Custom prosthesis orders consist of multiple appointments to ensure a proper fit and correct functioning of the prosthesis. This is also determined by your limb condition and strength. When you are seen by one of our staff clinicians, a determination and scheduled timelines are then set. Every patient is different for each has their own specific challenges and frequency of appointments needed. Normal completion of a prosthetic device should take no more than 2 to 3 weeks with additional appointments in that time line. It is also determined by insurance approval and all neccesary documentation from your physician that ordered your prosthesis.
–we understand that you are anxious to return to activities of dailey living on your new prosthesis, so we do our best to deliver your system in a timely manner.
Many insurance plans will cover a prosthesis and all neccesary supplies. The percentage of coverage differs from company to company. This will depend on your insurance plan, the prosthetic device needed and your diagnosis. Depending on your insurance, you may have a deductible, copay or a percentage of the total cost that you will be resposible for paying. It may also be dependent upon weather you have had a similar prosthesis delivered to you within a certain time frame determined by your insurance. The billing specialist at our office will be able to inform you of your coverage. Insurance coverage is not a gaurantee of full payment.
–plan on making follow-up visits to your orthotist a normal part of your life. Proper fit of your custom orthosis and proper mechanical working are essential to maintaining a proper working orhthosis. Like any other mechanical device, routine maintence and adjustments are needed from time to time. Small adjustments can make big differences.
You should see your orthotist every 6 months or if either of the following occurs:
–you have experienced weight gain or loss, even if it is five pounds or 2% of your body weight.
–there are unusual noises being made.
–skin irritation is noted.
–your doctor determines the medical neccesity of the device they are prescribing. Our role is to fit you with the appropriate device based on your diagnosis and your phycisians prescription.
— doctors prescribe devices to treat your condition: to protect, immobilize, support, increase comfort and or promote healing to maximize your outcome.
Your physician will detremine when you are to wear your brace, for how long, and what activities you should or not do while wearing your brace. Your physician will also determine when you can discontinue wearing your brace.
–prefabricated products will have cleaning instructions printed either on a tag or in printed form
–for a custom brace, our clinician will instruct you on caring for the brace.
–no. All items either prefabricate or custom made are for one-time use on a patient.You may dispose of as you wish. If you only used the brace for a short time, we cannot take the system back.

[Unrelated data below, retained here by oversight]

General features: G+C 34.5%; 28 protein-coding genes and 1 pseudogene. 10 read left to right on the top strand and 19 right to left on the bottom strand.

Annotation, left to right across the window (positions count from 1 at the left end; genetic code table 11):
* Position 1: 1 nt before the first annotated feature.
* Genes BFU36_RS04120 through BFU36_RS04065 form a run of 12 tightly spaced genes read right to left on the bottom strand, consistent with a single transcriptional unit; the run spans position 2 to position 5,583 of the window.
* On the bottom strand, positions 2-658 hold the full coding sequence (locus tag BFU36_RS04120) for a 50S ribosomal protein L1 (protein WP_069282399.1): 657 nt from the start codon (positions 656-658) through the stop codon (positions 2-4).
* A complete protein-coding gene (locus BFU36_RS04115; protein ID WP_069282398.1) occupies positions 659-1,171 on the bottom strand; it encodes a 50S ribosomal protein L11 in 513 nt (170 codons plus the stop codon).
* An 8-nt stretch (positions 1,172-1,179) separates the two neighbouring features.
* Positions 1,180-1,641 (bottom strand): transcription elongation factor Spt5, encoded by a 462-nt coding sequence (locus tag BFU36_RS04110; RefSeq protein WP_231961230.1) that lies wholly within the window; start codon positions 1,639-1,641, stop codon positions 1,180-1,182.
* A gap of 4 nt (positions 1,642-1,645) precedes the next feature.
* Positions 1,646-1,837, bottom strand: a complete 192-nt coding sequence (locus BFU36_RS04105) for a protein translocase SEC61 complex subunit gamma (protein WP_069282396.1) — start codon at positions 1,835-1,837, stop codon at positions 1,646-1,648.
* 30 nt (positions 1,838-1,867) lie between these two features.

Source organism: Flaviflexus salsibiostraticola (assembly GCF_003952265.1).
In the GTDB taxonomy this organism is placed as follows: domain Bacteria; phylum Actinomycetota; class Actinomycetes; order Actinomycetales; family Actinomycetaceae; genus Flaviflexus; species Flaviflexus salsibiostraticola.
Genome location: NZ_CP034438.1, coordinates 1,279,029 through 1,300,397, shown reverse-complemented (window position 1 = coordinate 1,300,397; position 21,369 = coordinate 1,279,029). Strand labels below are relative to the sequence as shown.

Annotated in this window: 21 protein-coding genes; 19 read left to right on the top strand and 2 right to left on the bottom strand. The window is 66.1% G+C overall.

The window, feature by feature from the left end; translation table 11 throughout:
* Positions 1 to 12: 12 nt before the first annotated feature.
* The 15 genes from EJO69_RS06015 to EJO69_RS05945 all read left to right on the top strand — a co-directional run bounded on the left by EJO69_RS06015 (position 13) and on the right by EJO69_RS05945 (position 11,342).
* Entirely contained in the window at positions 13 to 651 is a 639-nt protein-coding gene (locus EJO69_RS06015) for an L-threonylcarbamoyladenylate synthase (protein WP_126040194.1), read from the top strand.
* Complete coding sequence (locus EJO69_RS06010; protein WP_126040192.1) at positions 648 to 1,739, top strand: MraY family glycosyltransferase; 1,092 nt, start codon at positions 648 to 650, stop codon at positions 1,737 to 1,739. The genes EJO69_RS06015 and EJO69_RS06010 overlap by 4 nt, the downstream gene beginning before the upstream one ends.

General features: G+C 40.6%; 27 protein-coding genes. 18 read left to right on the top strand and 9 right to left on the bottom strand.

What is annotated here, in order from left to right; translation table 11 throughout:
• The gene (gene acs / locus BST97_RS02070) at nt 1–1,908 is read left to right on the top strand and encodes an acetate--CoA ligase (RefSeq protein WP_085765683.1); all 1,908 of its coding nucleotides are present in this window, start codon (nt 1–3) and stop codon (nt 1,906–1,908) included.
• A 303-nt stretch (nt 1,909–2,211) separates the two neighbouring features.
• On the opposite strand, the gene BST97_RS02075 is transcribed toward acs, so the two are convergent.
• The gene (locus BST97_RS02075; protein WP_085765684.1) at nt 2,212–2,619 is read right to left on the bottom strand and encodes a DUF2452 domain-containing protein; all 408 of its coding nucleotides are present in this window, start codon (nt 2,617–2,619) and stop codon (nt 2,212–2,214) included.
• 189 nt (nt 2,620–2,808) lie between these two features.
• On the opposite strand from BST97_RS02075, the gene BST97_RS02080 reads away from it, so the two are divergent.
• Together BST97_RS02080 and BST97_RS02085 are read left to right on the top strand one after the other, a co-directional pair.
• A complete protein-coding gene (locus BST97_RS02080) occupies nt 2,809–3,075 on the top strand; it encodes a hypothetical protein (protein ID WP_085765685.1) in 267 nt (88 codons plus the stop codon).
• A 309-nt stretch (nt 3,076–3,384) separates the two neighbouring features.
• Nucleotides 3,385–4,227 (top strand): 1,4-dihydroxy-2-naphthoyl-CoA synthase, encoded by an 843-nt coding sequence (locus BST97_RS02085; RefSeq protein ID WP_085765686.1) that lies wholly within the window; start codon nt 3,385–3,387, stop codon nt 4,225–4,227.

–all device orders are filled at the request of your doctor. We are following there medical determination of your diagnosis. Therfore, all device services are final.
–all our clinicians are american board certified and state licensed in either orthotics, prosthetics, or both. Our clinicians have various levels of training including college and particular system training on the latest technological advances in their scope of practice.
–all clinicians are required to maintain continueing education credits to maintain there certification and license.
We can provide you with an extra device, but health insurances do not typically reimburse for the second device. Therefore, you would have to pay for the item yourself.
Our clinical office patients are seen by appointment, so we prefer that you call one of our offices first. Each patient must be seen by a clinician for measuring and/or delivery of the device. It is our professional responsibility to insure that the device we provide fits and functions properly.
Once you have been evaluated and your device has been determined by the clinician and submitted to your insurance, we will have a price as set by your insurance. We will work with you to assure your insurance is billed correctly and you have a good understanding as if what, if any, will be your cost. If you donot have insurance, we do have a fee schedule and after your initial visit, we will be able to tell you what will be your expected cost.
Custom devices and special orders should take no more than 1 to 2 weeks following insurance approval and needed physician documentation. Off-the-shelf (prefabricated devices may be delivered the same day if they are in stock.
This will depend on your insurance plan, the device needed and your diagnosis. Depending on your insurance, you may have a deductible, copay or a percentage of the total cost that you will be resposible for paying. It may also be dependent upon weather you have had a similar brace for the same diagnosis. The billing specialist at our office will be able to inform you of your coverage. Insurance coverage is not a gaurantee of full payment.